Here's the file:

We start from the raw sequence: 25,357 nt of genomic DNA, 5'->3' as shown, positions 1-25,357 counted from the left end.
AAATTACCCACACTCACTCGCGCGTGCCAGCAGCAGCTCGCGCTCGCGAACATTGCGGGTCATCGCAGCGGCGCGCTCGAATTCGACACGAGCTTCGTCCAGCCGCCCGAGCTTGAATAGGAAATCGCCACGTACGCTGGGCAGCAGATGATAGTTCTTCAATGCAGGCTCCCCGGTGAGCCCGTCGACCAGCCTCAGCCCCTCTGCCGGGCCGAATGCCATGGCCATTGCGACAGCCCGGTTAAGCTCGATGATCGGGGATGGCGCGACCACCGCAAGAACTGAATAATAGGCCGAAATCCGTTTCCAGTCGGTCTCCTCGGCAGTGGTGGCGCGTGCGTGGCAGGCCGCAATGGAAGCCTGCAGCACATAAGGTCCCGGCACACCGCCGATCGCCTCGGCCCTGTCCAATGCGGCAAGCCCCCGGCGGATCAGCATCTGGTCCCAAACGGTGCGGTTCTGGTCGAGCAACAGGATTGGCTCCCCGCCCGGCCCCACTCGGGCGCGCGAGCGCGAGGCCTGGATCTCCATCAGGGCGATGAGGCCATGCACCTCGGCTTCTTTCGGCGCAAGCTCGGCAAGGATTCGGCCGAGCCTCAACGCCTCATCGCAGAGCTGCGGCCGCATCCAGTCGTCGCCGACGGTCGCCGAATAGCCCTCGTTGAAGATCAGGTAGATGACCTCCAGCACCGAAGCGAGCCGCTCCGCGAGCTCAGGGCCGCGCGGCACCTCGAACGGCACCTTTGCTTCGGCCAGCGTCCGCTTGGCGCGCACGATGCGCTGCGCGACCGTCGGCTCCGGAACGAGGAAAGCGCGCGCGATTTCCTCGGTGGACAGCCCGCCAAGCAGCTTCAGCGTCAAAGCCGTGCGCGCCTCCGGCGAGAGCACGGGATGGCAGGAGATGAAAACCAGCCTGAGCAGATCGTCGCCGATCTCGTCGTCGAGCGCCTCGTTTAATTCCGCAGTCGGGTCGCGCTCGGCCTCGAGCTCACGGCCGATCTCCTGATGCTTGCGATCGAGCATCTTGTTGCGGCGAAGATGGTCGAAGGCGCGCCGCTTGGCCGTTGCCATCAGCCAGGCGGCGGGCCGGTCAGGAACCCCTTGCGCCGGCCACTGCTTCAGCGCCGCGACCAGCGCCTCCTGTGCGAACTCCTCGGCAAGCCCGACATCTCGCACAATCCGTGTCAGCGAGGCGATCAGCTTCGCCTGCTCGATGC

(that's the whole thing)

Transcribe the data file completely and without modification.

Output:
We start from the raw sequence: 25,357 nt of genomic DNA, 5'->3' as shown, positions 1-25,357 counted from the left end.
AAATTACCCACACTCACTCGCGCGTGCCAGCAGCAGCTCGCGCTCGCGAACATTGCGGGTCATCGCAGCGGCGCGCTCGAATTCGACACGAGCTTCGTCCAGCCGCCCGAGCTTGAATAGGAAATCGCCACGTACGCTGGGCAGCAGATGATAGTTCTTCAATGCAGGCTCCCCGGTGAGCCCGTCGACCAGCCTCAGCCCCTCTGCCGGGCCGAATGCCATGGCCATTGCGACAGCCCGGTTAAGCTCGATGATCGGGGATGGCGCGACCACCGCAAGAACTGAATAATAGGCCGAAATCCGTTTCCAGTCGGTCTCCTCGGCAGTGGTGGCGCGTGCGTGGCAGGCCGCAATGGAAGCCTGCAGCACATAAGGTCCCGGCACACCGCCGATCGCCTCGGCCCTGTCCAATGCGGCAAGCCCCCGGCGGATCAGCATCTGGTCCCAAACGGTGCGGTTCTGGTCGAGCAACAGGATTGGCTCCCCGCCCGGCCCCACTCGGGCGCGCGAGCGCGAGGCCTGGATCTCCATCAGGGCGATGAGGCCATGCACCTCGGCTTCTTTCGGCGCAAGCTCGGCAAGGATTCGGCCGAGCCTCAACGCCTCATCGCAGAGCTGCGGCCGCATCCAGTCGTCGCCGACGGTCGCCGAATAGCCCTCGTTGAAGATCAGGTAGATGACCTCCAGCACCGAAGCGAGCCGCTCCGCGAGCTCAGGGCCGCGCGGCACCTCGAACGGCACCTTTGCTTCGGCCAGCGTCCGCTTGGCGCGCACGATGCGCTGCGCGACCGTCGGCTCCGGAACGAGGAAAGCGCGCGCGATTTCCTCGGTGGACAGCCCGCCAAGCAGCTTCAGCGTCAAAGCCGTGCGCGCCTCCGGCGAGAGCACGGGATGGCAGGAGATGAAAACCAGCCTGAGCAGATCGTCGCCGATCTCGTCGTCGAGCGCCTCGTTTAATTCCGCAGTCGGGTCGCGCTCGGCCTCGAGCTCACGGCCGATCTCCTGATGCTTGCGATCGAGCATCTTGTTGCGGCGAAGATGGTCGAAGGCGCGCCGCTTGGCCGTTGCCATCAGCCAGGCGGCGGGCCGGTCAGGAACCCCTTGCGCCGGCCACTGCTTCAGCGCCGCGACCAGCGCCTCCTGTGCGAACTCCTCGGCAAGCCCGACATCTCGCACAATCCGTGTCAGCGAGGCGATCAGCTTCGCCTGCTCGATGC